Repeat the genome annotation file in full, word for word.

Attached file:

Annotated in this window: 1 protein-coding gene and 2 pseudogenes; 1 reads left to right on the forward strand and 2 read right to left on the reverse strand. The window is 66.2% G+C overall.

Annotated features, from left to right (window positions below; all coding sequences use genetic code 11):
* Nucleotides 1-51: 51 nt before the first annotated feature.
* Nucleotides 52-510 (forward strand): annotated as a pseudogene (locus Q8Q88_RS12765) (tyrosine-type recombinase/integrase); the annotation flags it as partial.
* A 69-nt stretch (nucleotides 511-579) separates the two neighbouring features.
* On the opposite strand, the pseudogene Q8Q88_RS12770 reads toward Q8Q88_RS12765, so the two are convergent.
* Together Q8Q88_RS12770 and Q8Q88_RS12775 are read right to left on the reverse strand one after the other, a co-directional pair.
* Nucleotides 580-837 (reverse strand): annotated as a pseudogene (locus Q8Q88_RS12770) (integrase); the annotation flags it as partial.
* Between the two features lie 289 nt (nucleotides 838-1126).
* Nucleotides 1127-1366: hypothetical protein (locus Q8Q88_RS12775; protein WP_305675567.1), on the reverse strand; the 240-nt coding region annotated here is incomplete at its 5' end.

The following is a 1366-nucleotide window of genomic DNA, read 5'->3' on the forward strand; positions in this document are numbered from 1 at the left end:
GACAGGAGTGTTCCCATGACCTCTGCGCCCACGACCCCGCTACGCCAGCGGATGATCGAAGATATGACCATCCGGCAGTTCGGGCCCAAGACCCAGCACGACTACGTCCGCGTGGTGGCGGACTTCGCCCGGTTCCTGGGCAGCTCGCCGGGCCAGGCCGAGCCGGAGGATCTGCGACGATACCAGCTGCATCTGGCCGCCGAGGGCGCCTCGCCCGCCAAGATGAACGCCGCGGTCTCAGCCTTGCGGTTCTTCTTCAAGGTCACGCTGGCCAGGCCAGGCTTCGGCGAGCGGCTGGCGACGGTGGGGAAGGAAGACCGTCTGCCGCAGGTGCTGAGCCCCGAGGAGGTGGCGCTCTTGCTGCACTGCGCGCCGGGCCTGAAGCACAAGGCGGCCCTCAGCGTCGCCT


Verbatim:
Annotated in this window: 1 protein-coding gene and 2 pseudogenes; 1 reads left to right on the forward strand and 2 read right to left on the reverse strand. The window is 66.2% G+C overall.

Annotated features, from left to right (window positions below; all coding sequences use genetic code 11):
* Nucleotides 1-51: 51 nt before the first annotated feature.
* Nucleotides 52-510 (forward strand): annotated as a pseudogene (locus Q8Q88_RS12765) (tyrosine-type recombinase/integrase); the annotation flags it as partial.
* A 69-nt stretch (nucleotides 511-579) separates the two neighbouring features.
* On the opposite strand, the pseudogene Q8Q88_RS12770 reads toward Q8Q88_RS12765, so the two are convergent.
* Together Q8Q88_RS12770 and Q8Q88_RS12775 are read right to left on the reverse strand one after the other, a co-directional pair.
* Nucleotides 580-837 (reverse strand): annotated as a pseudogene (locus Q8Q88_RS12770) (integrase); the annotation flags it as partial.
* Between the two features lie 289 nt (nucleotides 838-1126).
* Nucleotides 1127-1366: hypothetical protein (locus Q8Q88_RS12775; protein WP_305675567.1), on the reverse strand; the 240-nt coding region annotated here is incomplete at its 5' end.

The following is a 1366-nucleotide window of genomic DNA, read 5'->3' on the forward strand; positions in this document are numbered from 1 at the left end:
GACAGGAGTGTTCCCATGACCTCTGCGCCCACGACCCCGCTACGCCAGCGGATGATCGAAGATATGACCATCCGGCAGTTCGGGCCCAAGACCCAGCACGACTACGTCCGCGTGGTGGCGGACTTCGCCCGGTTCCTGGGCAGCTCGCCGGGCCAGGCCGAGCCGGAGGATCTGCGACGATACCAGCTGCATCTGGCCGCCGAGGGCGCCTCGCCCGCCAAGATGAACGCCGCGGTCTCAGCCTTGCGGTTCTTCTTCAAGGTCACGCTGGCCAGGCCAGGCTTCGGCGAGCGGCTGGCGACGGTGGGGAAGGAAGACCGTCTGCCGCAGGTGCTGAGCCCCGAGGAGGTGGCGCTCTTGCTGCACTGCGCGCCGGGCCTGAAGCACAAGGCGGCCCTCAGCGTCGCCT